Choice of blindness in "Oedipus the King".

Essay by lilmizthang287High School, 10th gradeA+, May 2003

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The concept of sight is one of the major motifs throughout Sophocles' play Oedipus the King. The play revolves primarily around series of events caused by many people's insight or lack there of. Oedipus does not see that he is caught up in a web of cruel destiny that he cannot escape. Tiresias, one of Apollo's prophets who happened to be blind, was the one who was sent to tell Oedipus his fate. Throughout the play, Oedipus retaliated to the prophecy by telling Tiresias that he couldn't know his fate because he was blind. Also, many scholars joke in the fact that another meaning for the name Oedipus, Oidas, sounded like the Greek word meaning "I know". Oedipus was "blind" in the sense that throughout the play, he was the one person who knew the least about his own life. In the end, when Oedipus is finally able to "see" the truth, he is in fact blind.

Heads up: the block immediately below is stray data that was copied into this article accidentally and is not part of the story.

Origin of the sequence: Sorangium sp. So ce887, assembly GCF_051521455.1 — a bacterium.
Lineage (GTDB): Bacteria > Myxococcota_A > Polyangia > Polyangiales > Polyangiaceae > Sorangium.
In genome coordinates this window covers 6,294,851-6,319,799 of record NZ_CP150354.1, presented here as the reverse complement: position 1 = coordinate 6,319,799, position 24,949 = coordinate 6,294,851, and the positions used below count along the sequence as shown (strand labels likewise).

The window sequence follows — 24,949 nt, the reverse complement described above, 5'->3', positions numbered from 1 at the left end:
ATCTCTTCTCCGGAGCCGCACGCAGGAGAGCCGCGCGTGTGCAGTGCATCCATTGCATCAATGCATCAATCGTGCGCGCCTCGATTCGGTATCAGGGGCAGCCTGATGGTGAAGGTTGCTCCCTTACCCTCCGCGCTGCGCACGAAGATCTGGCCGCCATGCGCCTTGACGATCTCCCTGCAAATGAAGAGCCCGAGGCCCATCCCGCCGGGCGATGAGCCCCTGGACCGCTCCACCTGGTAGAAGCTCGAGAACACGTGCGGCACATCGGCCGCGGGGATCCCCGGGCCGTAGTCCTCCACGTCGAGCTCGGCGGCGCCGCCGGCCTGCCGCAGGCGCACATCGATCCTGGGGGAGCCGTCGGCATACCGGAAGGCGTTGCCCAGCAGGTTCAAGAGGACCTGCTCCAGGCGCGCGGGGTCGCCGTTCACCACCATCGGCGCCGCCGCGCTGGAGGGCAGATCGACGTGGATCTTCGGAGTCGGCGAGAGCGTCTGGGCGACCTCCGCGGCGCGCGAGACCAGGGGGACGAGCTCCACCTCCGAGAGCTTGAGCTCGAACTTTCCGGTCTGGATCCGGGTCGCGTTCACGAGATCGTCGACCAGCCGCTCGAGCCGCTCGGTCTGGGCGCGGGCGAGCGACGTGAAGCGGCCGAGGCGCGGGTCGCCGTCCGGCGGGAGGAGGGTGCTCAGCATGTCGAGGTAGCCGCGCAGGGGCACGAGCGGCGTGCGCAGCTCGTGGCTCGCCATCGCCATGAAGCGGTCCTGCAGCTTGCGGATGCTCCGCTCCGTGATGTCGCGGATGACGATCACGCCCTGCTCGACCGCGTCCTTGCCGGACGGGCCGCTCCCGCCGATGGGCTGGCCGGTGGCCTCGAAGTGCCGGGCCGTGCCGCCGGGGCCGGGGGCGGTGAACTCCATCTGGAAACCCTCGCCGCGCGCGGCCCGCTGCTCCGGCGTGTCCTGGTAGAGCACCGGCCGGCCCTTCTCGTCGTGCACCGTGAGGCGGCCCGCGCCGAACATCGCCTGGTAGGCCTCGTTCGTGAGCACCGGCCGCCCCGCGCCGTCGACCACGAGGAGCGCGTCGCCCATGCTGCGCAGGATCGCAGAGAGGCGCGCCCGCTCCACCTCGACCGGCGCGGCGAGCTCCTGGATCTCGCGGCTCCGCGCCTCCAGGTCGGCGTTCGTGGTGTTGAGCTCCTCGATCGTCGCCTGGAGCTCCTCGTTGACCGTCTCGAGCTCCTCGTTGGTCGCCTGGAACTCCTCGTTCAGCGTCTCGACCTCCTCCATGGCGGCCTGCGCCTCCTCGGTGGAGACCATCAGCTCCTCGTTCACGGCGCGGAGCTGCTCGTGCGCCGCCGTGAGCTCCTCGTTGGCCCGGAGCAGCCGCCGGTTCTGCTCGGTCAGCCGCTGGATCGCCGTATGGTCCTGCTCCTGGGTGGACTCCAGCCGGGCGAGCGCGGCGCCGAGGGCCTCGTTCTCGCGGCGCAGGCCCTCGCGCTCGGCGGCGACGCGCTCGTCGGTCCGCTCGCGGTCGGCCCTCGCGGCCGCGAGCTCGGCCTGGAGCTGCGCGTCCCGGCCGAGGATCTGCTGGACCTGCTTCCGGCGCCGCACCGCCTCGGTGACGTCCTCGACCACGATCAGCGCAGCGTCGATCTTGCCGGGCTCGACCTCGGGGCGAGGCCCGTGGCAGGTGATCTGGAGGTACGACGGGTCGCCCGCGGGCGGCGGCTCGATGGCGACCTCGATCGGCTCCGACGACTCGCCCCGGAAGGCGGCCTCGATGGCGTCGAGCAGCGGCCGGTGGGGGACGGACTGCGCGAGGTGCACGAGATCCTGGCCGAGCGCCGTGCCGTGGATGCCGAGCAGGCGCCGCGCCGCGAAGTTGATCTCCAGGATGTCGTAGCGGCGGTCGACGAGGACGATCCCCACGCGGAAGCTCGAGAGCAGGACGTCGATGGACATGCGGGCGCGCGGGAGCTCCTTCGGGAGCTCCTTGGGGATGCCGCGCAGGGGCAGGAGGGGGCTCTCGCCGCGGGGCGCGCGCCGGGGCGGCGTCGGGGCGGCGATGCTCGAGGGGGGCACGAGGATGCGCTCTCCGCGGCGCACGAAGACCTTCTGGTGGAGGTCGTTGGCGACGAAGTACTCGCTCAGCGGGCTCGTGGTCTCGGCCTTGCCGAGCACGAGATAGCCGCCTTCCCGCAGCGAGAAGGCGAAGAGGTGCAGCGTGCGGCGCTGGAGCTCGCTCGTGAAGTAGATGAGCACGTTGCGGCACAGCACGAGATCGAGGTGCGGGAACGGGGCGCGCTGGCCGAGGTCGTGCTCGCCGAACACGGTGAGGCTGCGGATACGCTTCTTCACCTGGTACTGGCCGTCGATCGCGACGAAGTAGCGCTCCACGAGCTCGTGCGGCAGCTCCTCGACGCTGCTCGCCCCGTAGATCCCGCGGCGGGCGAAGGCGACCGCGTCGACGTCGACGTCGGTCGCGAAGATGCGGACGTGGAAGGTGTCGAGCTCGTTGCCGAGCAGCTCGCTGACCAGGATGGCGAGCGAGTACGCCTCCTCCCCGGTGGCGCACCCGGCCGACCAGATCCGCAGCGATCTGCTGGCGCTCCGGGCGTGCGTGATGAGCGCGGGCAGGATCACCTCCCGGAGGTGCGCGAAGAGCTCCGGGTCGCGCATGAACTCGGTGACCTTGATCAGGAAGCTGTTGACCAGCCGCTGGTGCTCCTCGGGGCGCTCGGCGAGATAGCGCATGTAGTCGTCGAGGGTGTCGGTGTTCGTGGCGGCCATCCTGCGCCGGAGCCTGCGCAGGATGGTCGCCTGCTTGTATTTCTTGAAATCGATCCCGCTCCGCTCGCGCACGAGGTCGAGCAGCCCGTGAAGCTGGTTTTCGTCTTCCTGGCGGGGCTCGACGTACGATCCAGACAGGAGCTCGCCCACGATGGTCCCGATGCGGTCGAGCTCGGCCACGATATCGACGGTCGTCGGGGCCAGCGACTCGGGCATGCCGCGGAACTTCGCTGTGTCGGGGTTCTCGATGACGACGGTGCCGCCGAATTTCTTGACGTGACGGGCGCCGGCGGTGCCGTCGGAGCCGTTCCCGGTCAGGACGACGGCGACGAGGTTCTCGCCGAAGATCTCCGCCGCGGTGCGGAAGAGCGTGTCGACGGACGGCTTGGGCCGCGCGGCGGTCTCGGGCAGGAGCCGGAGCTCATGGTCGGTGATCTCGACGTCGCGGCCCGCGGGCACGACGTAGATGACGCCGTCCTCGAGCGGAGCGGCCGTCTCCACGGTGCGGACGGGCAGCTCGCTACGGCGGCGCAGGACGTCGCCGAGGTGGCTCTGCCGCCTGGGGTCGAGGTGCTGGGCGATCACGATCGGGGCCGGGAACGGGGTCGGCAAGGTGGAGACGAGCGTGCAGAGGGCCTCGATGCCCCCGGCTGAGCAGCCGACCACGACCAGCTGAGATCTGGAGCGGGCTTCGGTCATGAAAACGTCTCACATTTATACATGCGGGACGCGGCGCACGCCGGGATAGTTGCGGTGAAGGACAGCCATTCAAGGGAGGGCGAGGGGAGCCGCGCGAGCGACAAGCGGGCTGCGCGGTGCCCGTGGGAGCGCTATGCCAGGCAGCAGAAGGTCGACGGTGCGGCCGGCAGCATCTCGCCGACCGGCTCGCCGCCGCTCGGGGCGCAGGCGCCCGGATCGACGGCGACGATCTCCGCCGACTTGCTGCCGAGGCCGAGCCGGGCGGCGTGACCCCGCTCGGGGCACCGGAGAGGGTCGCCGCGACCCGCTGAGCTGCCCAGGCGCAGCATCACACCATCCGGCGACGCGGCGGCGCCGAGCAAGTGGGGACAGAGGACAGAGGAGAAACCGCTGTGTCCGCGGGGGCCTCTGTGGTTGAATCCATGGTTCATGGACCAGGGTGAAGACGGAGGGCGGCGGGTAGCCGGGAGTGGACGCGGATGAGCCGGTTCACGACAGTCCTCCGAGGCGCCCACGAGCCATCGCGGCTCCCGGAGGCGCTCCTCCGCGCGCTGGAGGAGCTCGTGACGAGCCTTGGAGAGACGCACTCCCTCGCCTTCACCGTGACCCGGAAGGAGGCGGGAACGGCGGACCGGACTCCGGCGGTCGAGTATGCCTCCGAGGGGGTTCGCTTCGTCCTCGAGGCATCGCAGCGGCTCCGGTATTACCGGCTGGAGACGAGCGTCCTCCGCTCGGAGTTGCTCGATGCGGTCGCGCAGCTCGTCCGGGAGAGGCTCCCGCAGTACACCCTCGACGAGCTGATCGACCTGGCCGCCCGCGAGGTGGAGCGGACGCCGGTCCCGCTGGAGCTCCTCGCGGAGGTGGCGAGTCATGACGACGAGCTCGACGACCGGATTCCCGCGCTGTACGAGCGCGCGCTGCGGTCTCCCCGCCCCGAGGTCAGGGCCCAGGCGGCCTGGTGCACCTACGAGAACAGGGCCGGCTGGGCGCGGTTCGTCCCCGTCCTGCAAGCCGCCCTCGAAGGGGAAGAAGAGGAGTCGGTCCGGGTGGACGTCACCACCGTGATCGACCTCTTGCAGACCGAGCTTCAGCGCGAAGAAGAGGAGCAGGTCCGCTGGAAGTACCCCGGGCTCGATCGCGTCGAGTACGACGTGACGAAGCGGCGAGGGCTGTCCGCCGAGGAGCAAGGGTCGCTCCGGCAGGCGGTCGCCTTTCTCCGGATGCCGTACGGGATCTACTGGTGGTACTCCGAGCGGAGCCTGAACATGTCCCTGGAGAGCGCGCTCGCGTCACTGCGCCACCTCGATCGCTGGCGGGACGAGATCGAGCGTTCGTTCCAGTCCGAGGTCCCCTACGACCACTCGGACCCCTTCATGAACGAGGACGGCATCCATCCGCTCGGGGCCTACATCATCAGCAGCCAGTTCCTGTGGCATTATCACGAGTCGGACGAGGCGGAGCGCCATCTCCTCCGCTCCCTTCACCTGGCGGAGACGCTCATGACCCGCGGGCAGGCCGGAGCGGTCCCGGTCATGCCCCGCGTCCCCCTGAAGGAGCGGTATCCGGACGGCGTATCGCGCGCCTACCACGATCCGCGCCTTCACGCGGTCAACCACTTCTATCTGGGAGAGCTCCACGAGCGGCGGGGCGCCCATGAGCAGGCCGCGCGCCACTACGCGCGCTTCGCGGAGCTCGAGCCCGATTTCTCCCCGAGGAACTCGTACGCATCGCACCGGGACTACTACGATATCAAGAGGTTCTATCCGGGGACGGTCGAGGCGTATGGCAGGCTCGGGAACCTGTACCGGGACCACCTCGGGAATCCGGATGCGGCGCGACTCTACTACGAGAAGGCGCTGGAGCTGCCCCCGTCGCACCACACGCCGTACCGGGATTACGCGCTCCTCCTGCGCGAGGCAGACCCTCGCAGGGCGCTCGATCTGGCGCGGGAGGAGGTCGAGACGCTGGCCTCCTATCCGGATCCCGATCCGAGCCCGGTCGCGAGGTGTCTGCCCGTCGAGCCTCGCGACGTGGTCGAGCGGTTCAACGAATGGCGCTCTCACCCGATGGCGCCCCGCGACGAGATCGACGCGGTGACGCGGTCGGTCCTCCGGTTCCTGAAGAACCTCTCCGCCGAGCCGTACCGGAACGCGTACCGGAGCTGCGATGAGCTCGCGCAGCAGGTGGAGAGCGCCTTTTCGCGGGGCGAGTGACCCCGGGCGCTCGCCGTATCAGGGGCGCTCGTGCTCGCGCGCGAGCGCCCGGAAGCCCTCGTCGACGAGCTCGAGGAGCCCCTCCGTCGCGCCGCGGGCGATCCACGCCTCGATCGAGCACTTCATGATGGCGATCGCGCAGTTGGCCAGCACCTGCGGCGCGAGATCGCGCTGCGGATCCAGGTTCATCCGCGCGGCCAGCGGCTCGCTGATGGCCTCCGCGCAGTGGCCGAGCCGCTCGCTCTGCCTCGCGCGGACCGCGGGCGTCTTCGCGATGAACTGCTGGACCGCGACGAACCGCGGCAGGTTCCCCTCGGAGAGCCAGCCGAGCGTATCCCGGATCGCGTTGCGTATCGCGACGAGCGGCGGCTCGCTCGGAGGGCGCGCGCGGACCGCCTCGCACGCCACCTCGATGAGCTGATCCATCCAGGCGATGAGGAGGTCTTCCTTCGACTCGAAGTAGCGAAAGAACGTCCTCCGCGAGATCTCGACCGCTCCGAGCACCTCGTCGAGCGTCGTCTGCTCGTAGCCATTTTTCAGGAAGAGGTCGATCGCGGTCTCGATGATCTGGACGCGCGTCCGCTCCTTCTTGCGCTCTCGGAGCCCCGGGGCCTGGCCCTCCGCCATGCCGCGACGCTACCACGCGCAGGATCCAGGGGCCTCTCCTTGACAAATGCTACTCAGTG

Oedipus asks Creon to bury his wife, Jocasta, and to care for his children, and in that instant he takes on the role of King again. Creon disagrees and states that they need to see what Apollo and the other Gods want them to do. By "choosing" blindness over death, Oedipus once again proves that the Gods are in control of everyone's lives; he acts out the last of the prophecy. Through the entirety of the play, Oedipus was pushing the fact that humans were in control of their lives, that his fate hadn't come true; therefore the Gods weren't in control. But in the end, when Oedipus finally realizes that he had acted out the complete prophecy, was blind yet could see clearer than ever, he had realized that when trying to fight free will and fate, that the Gods and...